|FIG. 1. Twenty-four–hour multidrug treatment delivered by bioreactor improves repatterning in regenerates.(A) Xenopus hindlimbs were amputated and inserted into silk-based hydrogel devices (yellow arrow) for 24 hours. Hydrogels contained a multidrug treatment (MDT) or no added factors (BD). Some animals received no device (ND). (B) Regenerated MDT hindlimbs were longer than the BD and ND groups by 2.5 mpa, as indicated by growth beyond resection site (red dashed line). At 4 mpa, vascularized structures developed at the distal extension of MDT, but not BD or ND regenerates. At 9 mpa, digit-like projections appeared (blue arrow), contrasting the hypomorphic spikes of BD and ND regenerates (pink arrows). (C) Soft tissues of MDT animals were consistently longer than BD or ND from 8 mpa [F(2,19) = 61.9, P < 0.05]. (D) Micro-CT reconstructions revealed increases in regenerate bone length (yellow arrow) and volume, as well as diffuse bone (purple arrow). (E) Volumetric quantification confirmed increased growth in MDT regenerates [F(2,15) = 11.15, P < 0.001]. (F) Tuberculae complexity increased in MDT-exposed tissue. (G) Micro-CT reconstructions show reestablishment of fine bone structures in MDT regenerates (purple arrow). (H) Longitudinal x-ray imaging indicates gradual accelerated bone growth in MDT [F(2,19) = 31.04, P < 0.05]. Means and SD are presented. *P < 0.05; **P < 0.01; ***P < 0.001.|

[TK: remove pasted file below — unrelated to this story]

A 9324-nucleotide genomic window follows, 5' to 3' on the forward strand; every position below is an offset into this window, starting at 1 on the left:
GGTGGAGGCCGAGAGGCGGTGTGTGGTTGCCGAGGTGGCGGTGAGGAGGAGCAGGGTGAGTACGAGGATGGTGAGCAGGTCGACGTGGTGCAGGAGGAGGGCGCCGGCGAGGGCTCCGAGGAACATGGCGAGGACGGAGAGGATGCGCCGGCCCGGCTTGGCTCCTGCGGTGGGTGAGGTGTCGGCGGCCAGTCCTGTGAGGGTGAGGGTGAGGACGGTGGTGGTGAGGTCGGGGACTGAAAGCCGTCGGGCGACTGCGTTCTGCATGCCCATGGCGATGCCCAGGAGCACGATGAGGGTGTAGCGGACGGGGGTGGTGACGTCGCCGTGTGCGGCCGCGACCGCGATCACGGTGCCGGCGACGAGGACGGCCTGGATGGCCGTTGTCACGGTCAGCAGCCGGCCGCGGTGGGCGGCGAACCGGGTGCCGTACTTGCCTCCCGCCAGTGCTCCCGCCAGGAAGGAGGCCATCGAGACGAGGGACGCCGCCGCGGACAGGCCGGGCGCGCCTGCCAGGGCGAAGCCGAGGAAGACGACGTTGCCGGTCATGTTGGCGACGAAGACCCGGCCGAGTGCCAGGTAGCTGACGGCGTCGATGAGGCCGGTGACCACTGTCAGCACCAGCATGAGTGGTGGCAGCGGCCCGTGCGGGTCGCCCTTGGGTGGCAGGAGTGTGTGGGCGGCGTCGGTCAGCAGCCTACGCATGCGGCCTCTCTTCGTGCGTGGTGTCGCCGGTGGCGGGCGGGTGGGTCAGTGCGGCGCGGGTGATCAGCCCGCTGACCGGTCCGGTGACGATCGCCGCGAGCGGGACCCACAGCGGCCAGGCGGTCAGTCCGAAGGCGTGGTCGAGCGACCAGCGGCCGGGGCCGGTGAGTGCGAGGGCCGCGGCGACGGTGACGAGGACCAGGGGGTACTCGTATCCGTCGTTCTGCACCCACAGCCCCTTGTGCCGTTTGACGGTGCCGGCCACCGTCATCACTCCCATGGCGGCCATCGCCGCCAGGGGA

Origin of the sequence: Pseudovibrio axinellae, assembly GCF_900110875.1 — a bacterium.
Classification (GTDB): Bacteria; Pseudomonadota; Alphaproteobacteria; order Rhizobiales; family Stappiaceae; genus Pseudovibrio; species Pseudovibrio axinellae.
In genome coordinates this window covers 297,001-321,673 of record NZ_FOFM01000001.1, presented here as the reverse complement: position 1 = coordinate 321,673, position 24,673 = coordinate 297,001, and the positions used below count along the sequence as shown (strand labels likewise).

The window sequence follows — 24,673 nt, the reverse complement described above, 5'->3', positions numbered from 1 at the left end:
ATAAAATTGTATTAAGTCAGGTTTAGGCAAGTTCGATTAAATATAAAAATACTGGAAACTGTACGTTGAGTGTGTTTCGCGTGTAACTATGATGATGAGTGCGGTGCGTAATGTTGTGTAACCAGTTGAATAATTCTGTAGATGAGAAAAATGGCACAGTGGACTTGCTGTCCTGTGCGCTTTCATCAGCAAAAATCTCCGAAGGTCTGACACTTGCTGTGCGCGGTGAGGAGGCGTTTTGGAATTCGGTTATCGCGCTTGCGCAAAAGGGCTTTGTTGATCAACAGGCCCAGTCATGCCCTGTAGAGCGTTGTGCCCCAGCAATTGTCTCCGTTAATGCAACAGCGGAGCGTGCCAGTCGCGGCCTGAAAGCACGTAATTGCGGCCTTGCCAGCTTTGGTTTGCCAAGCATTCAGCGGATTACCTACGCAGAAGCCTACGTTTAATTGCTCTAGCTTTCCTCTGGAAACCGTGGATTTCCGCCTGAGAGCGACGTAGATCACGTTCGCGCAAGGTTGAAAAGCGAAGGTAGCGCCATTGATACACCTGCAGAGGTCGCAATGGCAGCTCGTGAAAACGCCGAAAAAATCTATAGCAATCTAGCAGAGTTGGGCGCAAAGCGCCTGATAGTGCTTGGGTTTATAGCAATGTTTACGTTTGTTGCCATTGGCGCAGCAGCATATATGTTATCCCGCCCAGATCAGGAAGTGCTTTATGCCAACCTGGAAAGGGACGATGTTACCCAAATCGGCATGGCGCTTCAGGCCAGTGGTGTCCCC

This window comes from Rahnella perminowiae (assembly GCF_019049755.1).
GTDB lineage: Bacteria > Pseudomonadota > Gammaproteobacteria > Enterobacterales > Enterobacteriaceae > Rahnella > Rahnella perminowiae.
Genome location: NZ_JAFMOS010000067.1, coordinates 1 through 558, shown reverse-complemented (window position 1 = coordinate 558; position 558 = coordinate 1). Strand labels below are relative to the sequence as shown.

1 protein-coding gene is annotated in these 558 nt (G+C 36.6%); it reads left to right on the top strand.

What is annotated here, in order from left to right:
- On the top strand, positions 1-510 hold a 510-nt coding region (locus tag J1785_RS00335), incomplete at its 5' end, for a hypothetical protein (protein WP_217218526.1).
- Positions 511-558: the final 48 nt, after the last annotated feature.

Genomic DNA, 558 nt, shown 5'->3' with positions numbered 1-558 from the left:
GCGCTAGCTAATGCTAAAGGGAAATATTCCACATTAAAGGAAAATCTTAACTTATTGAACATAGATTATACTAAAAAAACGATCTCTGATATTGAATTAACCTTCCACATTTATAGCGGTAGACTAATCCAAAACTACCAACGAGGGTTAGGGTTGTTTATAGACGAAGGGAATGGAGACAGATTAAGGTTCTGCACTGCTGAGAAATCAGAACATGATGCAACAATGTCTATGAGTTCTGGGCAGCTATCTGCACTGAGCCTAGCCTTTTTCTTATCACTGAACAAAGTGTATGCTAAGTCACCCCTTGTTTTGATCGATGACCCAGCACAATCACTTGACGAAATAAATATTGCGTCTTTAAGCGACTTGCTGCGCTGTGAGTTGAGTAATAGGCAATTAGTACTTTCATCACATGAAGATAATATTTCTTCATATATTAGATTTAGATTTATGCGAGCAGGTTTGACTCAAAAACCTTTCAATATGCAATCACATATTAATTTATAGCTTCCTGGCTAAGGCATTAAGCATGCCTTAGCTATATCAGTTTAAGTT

|FIG. 2. MDT-exposed hindlimbs displayed wound closure delays and increased stemness markers, resulting in longer regenerates following amputation.(A) Wound diameter (green dashed circle) 2 weeks after amputation in MDT animals as evidenced by both sagittal and frontal views. The yellow arrows indicate surgical margins, (B) revealing increased growth associated with MDT-exposed animals relative to ND animals. No significant differences were apparent when comparing BD-exposed and ND animals. ns, not significant. (C and D) SOX2 expression (green), which is a marker of stemness, was greatly increased in blastema sections of the MDT-exposed animals, while little to no expression was observed in another group (counterstained with DAPI, blue). (E) Increased soft tissue growth was also observed 2.5 mpa in the MDT-exposed group, which mirrored the (F) increased length of bone tissues as confirmed by x-ray imaging. Scale bars, 100 μm (A, C, and E). *P < 0.05; **P < 0.01; ***P < 0.001.|